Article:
Businesses are also stepping up and leading the way to accelerate the transition to a low carbon economy. COP23 witnessed commitments of unprecedented magnitude, such as Microsoft’s pledge to reduce its operational carbon emissions by 75 per cent by 2030, against a 2013 baseline – this has been estimated to avoid 10 million metric tons of carbon per year, which is equivalent to zeroing out the emissions of the City of Rome. Danone also saw its science-based target to become carbon neutral by 2050 getting approved by the Science-Based Targets Initiative (SBTi) during the conference, and so did the Singtel Group, becoming the first company in Asia (excluding Japan) to have its carbon reduction targets approved by the SBTi.

Over 630 companies around the world have made more than 1,000 climate-related commitments through the We Mean Business Coalition’s Take Action campaign. This includes commitments such as adopting science-based emissions reduction targets or joining the Low Carbon Technology Partnerships Initiative to achieve emissions reductions that lead to a net zero emissions economy by 2050.

Whilst setting targets does not directly reduce emissions, businesses’ pledges are sending a clear signal to the market that society is ready to embrace net zero and that regulatory uncertainty needs to be reduced to ensure investment stability and smooth economic growth.

Australian businesses are also playing a role. Point Advisory assisted Westpac to develop emissions reduction targets in line with SBTi criteria. Infigen Energy, Origin Energy, Teachers Mutual Bank, Australian Ethical Investment and Investa have also committed to setting science-based targets. Other Australian companies, such as AGL Energy, Energy Australia, Wesfarmers annd Telstra have shown their support to a 2050 carbon emissions reduction target for Australia that is consistent with the Paris Agreement to aim at net zero carbon emissions by 2050.

As climate action plans and emissions reductions targets get approved and communicated, the focus will shift to whether governments and businesses are in fact delivering on those commitments. To this effect, at COP23, countries agreed on the design of the Talanoa Dialogue, a framework to take stock of the collective progress towards net zero emissions of the Parties to the agreement. This will not only provide insight on the actual tons of emissions that have been removed from the atmosphere so far, but also set the scene for governments to up their NDCs under the Paris Agreement kicking off in 2020. The Australian federal government will then have another chance to truly embrace the challenge of decarbonising Australia’s economy, take on a leading role and unlock the significant economic opportunities the Paris Agreement could offer for Australia.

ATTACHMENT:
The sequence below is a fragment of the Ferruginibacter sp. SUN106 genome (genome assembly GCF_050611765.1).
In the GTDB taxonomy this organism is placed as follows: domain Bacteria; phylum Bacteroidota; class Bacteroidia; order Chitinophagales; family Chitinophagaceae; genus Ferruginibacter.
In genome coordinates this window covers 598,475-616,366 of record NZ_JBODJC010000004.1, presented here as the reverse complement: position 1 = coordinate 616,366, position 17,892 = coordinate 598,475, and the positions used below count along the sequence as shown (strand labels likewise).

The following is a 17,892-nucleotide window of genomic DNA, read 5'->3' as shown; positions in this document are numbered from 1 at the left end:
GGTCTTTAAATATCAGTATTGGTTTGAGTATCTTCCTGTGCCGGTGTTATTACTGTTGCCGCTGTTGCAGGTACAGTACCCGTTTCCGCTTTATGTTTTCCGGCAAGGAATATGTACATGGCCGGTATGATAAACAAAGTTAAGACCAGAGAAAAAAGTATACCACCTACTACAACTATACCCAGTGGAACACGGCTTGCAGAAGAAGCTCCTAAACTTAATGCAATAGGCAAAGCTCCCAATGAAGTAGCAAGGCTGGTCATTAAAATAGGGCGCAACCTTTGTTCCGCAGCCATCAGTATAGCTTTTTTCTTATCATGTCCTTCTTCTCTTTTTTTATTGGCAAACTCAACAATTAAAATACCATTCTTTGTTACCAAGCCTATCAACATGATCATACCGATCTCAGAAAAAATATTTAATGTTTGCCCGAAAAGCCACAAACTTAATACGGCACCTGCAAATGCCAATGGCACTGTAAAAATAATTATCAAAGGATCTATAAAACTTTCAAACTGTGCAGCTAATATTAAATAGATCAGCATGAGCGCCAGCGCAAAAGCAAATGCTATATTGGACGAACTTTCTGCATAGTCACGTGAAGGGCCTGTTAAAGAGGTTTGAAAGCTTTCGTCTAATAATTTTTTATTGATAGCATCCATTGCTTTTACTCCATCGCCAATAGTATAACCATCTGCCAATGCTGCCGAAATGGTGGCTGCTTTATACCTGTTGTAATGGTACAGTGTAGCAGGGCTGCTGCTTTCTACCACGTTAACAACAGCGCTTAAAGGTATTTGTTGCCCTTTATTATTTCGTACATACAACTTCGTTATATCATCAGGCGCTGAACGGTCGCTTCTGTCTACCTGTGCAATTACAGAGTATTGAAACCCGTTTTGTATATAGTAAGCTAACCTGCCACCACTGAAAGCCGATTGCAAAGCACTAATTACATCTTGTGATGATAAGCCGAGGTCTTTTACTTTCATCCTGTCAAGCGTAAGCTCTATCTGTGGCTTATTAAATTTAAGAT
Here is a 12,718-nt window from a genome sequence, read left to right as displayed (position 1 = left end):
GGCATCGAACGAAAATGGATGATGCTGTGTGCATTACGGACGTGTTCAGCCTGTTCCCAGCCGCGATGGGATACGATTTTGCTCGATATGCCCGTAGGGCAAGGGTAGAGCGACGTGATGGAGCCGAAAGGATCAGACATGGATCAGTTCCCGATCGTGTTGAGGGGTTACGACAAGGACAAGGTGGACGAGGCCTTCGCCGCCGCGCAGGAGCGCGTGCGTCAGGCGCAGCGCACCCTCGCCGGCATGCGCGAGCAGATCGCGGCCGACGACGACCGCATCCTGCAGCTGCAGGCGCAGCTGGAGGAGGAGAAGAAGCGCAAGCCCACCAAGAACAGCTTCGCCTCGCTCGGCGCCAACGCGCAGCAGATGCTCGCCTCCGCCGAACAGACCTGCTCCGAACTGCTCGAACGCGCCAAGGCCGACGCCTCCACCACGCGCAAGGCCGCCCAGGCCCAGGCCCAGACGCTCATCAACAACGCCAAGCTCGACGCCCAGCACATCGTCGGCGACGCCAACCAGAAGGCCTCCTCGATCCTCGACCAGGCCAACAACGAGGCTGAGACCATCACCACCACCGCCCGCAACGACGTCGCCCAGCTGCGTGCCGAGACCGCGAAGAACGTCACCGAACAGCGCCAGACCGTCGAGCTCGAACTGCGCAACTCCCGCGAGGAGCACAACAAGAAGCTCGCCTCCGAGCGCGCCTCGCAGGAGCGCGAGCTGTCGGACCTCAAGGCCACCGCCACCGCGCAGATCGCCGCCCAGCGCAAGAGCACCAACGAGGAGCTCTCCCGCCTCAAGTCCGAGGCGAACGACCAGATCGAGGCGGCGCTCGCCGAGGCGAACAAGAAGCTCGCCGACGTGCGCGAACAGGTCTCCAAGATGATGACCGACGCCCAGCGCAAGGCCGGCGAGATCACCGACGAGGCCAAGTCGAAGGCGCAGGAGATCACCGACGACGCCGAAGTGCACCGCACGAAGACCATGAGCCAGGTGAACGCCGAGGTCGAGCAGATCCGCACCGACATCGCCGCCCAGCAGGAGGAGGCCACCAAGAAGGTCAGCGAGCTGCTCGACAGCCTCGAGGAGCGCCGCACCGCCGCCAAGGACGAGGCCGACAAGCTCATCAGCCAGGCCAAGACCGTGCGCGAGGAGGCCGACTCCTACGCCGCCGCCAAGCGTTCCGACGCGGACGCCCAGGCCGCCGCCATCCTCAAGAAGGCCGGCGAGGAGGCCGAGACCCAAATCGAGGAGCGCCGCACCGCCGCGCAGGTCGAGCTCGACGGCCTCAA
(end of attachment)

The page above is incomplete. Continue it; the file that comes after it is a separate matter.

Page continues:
Draft NCOS Buildings & Precincts open for consultation

The Department of Environment and Energy has recently released drafts of two new draft standards for industry consultation: the National Carbon Offset Standard for Buildings and the National Carbon Offset Standard for Precincts. To see the draft standards and provide feedback, click here.

In addition, the Department (along with the NABERS team and the Green Buildings Council of Australia) are hosting a webinar on the draft NCOS for Buildings standard on Friday 16 December from 11.30am to 12.30pm. Those wishing to attend should register through the GBCA Event Calendar.

These voluntary standards will enable new and existing buildings and precincts to gain accreditation to declare carbon neutrality to the NCOS standard, and to use the highly-regarded NCOS trademark as a public statement of the integrity of their claim.

Point Advisory is very pleased to have assisted the Department in the development of these standards. We believe they are an important step in helping to drive the built environment sector towards the significant emissions reductions that we know are possible.

To discuss any aspect of NCOS or carbon neutrality, email Christophe Brulliard.

Report release: EEOB – Transforming the Mid-Tier Sector

Melbourne_cbd_eeob
Point Advisory would like to congratulate Sustainability Victoria on their win in the ‘Best Energy Efficiency Program’ category of the National Energy Efficiency Conference Awards last week for their ‘Energy Efficient Office Buildings’ (EEOB) program. The program demonstrated that energy savings of up to 29% can be achieved across the mid-tier office building sector, via building tuning and cost effective energy efficiency measures.

Point Advisory is proud to have worked with Sustainability Victoria to develop the EEOB – Transforming the Mid-Tier Sector report, released at last week’s conference. The report outlines the energy efficiency-related opportunities and challenges presented by the mid-tier commercial buildings sector. It also highlights to successes of Sustainability Victoria’s EEOB program in addressing the challenges relating to the mid-tier.